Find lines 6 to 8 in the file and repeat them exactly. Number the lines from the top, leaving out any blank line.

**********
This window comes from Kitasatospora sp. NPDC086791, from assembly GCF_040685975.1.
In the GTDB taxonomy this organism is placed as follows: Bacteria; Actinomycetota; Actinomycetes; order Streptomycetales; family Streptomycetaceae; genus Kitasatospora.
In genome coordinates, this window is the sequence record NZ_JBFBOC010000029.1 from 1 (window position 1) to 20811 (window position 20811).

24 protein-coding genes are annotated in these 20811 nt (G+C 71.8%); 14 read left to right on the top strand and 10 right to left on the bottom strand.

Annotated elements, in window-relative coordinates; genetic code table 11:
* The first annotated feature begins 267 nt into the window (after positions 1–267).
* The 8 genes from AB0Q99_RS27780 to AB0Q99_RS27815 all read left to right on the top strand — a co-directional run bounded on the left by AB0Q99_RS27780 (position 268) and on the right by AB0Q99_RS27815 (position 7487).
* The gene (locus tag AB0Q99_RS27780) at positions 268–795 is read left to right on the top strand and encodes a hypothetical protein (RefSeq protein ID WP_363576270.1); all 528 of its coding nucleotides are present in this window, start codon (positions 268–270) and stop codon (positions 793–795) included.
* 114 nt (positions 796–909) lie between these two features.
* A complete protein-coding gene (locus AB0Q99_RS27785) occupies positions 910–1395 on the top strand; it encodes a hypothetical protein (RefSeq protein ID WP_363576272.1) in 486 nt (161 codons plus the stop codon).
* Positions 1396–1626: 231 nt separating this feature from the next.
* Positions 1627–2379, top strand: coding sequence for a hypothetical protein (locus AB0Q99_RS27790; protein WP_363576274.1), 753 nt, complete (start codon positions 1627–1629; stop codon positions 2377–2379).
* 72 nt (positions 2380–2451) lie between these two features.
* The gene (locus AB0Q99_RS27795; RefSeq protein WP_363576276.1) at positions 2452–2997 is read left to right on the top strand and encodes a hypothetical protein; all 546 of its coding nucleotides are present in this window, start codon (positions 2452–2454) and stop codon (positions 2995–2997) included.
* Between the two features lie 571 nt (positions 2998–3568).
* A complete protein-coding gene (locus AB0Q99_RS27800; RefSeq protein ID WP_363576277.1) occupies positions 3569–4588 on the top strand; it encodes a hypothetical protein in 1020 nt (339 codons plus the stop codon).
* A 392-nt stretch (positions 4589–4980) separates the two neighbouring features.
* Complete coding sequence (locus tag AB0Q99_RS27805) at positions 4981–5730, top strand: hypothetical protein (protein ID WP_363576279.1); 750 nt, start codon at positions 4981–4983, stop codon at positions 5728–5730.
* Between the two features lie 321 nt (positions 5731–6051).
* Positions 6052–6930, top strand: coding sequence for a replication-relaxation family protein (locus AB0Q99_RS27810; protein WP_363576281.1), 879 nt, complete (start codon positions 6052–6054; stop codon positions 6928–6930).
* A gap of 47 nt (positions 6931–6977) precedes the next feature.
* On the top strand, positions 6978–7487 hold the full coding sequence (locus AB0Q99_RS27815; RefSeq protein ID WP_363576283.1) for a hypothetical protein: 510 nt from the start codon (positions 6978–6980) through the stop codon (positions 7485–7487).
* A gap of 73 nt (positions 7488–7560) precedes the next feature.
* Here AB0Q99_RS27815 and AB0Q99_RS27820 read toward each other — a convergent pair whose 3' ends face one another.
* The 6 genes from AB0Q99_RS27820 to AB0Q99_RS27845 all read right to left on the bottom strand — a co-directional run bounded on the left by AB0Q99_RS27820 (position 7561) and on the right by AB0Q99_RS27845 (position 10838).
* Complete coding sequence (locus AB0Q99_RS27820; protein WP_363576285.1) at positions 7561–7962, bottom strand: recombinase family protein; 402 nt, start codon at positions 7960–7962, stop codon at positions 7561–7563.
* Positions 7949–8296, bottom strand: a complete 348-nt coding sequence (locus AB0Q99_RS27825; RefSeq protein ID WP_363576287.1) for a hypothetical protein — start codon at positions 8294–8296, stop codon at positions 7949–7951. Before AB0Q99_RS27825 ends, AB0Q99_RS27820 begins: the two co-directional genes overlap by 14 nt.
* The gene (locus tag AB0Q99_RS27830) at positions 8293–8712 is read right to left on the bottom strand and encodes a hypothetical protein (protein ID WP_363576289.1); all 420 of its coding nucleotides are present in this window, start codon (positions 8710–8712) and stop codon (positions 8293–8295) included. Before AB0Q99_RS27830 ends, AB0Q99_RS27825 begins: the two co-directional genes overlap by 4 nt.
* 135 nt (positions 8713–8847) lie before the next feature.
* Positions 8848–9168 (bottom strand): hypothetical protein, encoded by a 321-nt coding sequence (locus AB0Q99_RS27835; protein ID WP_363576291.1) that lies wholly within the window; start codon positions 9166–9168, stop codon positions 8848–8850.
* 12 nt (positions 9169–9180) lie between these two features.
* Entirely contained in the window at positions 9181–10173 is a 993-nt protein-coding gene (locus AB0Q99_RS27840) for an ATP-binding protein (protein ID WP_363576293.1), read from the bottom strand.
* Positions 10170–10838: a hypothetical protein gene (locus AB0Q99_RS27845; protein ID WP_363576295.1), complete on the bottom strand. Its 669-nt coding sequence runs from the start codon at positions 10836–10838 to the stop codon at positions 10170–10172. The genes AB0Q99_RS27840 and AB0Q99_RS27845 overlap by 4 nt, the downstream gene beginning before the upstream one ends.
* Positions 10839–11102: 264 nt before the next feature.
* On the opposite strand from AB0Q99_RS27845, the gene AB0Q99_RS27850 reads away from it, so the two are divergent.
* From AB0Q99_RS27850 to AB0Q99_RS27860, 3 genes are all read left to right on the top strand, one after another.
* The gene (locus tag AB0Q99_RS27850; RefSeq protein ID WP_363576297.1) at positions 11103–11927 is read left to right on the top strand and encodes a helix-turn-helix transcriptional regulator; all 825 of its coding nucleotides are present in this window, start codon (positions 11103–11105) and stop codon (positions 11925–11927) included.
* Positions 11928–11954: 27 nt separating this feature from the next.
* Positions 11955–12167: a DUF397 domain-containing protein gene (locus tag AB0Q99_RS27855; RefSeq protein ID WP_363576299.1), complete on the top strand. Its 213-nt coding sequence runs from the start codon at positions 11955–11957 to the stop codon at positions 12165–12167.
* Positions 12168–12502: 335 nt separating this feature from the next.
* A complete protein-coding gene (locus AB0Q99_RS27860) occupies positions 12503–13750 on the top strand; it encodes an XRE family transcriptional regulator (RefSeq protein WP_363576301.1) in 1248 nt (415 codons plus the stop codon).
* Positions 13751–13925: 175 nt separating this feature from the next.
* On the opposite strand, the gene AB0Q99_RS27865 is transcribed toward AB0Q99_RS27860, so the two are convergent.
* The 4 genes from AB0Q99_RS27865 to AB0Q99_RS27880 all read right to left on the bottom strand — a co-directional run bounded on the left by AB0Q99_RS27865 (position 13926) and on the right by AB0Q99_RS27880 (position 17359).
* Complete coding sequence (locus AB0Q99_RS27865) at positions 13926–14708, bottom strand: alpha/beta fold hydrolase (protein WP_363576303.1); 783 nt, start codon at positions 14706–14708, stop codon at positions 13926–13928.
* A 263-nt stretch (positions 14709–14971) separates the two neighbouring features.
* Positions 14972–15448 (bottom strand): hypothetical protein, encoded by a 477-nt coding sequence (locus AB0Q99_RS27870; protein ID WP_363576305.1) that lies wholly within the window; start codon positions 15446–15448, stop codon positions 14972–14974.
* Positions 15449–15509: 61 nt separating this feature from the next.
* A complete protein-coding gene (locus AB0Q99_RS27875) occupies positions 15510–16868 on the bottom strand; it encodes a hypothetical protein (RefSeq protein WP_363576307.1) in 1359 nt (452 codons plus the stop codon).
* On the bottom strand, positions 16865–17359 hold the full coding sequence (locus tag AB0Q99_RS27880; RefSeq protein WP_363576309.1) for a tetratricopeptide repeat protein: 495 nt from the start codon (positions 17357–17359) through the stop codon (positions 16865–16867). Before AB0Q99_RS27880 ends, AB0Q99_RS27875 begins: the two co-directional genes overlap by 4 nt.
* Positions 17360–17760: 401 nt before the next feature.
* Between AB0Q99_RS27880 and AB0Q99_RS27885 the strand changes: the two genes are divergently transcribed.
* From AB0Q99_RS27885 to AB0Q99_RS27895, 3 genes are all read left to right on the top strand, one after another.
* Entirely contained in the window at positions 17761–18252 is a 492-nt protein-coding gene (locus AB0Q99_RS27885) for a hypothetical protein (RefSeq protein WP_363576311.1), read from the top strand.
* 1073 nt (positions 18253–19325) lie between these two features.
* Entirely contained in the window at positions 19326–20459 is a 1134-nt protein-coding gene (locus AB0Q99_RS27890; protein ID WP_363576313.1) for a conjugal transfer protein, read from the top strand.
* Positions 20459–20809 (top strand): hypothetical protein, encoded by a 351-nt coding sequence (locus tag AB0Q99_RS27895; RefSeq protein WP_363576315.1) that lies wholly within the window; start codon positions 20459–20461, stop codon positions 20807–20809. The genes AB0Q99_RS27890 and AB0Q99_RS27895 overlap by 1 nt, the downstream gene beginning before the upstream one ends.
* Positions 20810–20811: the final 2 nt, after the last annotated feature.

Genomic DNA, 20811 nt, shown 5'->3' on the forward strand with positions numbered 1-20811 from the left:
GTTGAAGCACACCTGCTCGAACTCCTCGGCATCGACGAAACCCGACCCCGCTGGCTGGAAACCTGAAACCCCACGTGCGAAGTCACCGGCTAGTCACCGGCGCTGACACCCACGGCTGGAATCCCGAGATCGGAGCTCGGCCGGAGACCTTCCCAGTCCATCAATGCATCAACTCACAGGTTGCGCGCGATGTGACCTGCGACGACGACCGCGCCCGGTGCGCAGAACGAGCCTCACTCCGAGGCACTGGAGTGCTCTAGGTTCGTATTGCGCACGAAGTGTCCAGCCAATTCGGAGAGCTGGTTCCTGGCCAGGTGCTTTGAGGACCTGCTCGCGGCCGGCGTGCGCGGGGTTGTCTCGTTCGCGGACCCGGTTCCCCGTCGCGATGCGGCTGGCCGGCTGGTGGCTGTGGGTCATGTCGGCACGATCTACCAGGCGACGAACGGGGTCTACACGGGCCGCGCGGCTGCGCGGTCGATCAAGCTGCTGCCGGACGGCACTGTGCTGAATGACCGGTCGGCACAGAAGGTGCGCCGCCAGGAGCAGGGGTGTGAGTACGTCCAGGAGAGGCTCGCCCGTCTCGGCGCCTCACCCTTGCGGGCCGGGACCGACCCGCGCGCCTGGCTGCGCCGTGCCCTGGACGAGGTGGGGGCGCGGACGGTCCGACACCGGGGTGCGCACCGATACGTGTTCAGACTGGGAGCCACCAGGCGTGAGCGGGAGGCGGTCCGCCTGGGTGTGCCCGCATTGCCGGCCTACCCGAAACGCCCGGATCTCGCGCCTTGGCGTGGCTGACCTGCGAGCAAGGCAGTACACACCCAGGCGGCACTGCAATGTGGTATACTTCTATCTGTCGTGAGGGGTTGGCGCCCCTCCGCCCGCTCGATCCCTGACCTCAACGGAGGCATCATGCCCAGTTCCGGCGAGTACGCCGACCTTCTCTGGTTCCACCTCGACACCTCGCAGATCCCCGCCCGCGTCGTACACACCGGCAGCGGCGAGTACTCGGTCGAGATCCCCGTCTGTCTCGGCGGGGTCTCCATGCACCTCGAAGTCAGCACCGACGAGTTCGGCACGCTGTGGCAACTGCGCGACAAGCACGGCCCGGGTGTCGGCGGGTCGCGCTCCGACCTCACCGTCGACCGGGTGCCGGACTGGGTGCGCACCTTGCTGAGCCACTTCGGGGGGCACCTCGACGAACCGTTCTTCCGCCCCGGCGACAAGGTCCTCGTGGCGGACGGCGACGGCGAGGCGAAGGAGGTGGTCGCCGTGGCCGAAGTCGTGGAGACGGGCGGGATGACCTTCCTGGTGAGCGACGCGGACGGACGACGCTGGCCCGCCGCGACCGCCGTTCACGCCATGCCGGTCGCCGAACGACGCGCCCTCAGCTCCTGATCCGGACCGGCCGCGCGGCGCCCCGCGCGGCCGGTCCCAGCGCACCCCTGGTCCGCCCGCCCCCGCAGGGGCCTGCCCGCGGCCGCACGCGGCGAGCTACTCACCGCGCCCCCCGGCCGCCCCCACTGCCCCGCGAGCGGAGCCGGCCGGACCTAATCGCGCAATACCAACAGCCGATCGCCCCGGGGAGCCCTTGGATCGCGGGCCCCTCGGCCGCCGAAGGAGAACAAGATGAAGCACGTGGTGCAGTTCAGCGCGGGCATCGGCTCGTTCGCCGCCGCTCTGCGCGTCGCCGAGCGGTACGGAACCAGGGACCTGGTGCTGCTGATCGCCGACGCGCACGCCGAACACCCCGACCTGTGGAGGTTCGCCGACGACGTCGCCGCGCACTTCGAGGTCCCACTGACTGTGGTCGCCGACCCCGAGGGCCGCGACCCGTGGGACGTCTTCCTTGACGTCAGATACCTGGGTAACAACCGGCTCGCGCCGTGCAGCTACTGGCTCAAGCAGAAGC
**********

* The first annotated feature begins 267 nt into the window (after positions 1–267).
* The 8 genes from AB0Q99_RS27780 to AB0Q99_RS27815 all read left to right on the top strand — a co-directional run bounded on the left by AB0Q99_RS27780 (position 268) and on the right by AB0Q99_RS27815 (position 7487).
* The gene (locus tag AB0Q99_RS27780) at positions 268–795 is read left to right on the top strand and encodes a hypothetical protein (RefSeq protein ID WP_363576270.1); all 528 of its coding nucleotides are present in this window, start codon (positions 268–270) and stop codon (positions 793–795) included.